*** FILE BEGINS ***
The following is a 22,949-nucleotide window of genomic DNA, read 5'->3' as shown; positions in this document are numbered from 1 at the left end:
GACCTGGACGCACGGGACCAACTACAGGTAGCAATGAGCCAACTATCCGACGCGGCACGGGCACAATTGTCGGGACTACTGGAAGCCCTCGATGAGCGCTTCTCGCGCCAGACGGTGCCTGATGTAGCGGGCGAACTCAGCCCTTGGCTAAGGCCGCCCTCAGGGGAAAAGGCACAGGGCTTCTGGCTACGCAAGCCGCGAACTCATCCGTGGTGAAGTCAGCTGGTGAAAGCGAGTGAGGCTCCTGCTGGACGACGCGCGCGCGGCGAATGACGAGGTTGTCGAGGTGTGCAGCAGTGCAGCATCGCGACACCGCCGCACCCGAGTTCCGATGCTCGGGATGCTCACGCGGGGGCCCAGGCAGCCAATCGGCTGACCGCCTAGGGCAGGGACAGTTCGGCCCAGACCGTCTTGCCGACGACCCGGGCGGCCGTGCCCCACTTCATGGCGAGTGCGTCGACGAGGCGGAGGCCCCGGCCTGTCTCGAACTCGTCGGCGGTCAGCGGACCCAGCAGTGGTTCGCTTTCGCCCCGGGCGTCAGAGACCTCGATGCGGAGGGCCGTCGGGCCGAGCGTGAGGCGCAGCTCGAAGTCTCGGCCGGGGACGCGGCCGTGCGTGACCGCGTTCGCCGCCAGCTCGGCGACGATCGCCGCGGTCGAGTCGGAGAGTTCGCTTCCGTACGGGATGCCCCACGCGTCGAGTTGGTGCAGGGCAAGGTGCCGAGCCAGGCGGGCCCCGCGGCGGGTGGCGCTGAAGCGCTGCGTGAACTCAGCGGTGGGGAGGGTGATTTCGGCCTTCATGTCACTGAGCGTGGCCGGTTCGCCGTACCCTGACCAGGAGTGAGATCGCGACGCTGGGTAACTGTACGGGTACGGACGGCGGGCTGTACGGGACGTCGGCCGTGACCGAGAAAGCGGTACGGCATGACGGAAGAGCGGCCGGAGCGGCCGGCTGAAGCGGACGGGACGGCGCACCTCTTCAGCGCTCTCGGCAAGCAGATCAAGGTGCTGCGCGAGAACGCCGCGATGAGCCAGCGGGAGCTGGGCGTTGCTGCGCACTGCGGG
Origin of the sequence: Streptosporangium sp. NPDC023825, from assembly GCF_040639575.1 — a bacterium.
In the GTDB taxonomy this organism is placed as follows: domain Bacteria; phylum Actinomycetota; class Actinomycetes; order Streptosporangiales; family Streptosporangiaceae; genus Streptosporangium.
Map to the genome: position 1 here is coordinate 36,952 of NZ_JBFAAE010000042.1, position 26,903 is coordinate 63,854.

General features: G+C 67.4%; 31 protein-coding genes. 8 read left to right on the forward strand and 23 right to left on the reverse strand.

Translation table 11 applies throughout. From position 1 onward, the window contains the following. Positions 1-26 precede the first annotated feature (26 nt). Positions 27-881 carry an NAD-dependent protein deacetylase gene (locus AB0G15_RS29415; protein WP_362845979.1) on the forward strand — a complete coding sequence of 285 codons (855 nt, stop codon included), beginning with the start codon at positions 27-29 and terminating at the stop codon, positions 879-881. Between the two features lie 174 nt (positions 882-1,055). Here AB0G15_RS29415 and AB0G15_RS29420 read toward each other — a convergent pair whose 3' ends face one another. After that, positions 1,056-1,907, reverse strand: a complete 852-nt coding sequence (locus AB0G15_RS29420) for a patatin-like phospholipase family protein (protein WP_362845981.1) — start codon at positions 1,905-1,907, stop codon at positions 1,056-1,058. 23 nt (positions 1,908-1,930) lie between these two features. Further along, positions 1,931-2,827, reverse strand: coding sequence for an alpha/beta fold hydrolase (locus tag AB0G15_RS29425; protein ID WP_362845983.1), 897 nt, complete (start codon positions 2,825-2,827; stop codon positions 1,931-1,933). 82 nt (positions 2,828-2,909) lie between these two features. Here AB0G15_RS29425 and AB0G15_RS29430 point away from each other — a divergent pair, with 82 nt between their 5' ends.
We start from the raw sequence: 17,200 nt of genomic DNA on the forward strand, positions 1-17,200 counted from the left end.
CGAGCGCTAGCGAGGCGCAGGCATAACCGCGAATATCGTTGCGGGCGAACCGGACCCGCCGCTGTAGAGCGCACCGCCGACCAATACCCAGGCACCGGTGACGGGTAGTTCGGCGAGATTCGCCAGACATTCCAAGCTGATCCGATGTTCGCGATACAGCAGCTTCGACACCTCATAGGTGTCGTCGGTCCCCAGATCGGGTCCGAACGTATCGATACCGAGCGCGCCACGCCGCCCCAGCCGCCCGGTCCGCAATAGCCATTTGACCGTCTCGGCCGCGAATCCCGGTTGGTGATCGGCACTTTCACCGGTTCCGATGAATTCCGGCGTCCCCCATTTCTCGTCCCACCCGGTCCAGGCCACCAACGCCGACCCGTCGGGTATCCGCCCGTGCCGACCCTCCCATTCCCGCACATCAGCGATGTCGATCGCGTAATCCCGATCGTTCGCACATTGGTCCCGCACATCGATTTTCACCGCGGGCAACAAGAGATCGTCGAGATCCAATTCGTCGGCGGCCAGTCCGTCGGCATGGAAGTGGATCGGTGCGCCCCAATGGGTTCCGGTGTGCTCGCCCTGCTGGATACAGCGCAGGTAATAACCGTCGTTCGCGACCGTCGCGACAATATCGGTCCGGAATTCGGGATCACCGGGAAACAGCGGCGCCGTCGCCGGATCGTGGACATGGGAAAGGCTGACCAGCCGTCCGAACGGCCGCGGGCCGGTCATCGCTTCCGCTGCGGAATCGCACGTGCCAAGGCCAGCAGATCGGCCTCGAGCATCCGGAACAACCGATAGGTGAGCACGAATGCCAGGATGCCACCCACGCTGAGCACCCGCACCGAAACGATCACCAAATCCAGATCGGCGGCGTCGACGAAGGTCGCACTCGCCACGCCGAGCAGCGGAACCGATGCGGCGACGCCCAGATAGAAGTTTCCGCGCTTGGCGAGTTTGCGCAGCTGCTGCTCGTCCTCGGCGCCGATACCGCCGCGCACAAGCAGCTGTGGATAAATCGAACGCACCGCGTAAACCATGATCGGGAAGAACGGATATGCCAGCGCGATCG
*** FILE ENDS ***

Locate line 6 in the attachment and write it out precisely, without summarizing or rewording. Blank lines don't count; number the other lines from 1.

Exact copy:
General features: G+C 67.4%; 31 protein-coding genes. 8 read left to right on the forward strand and 23 right to left on the reverse strand.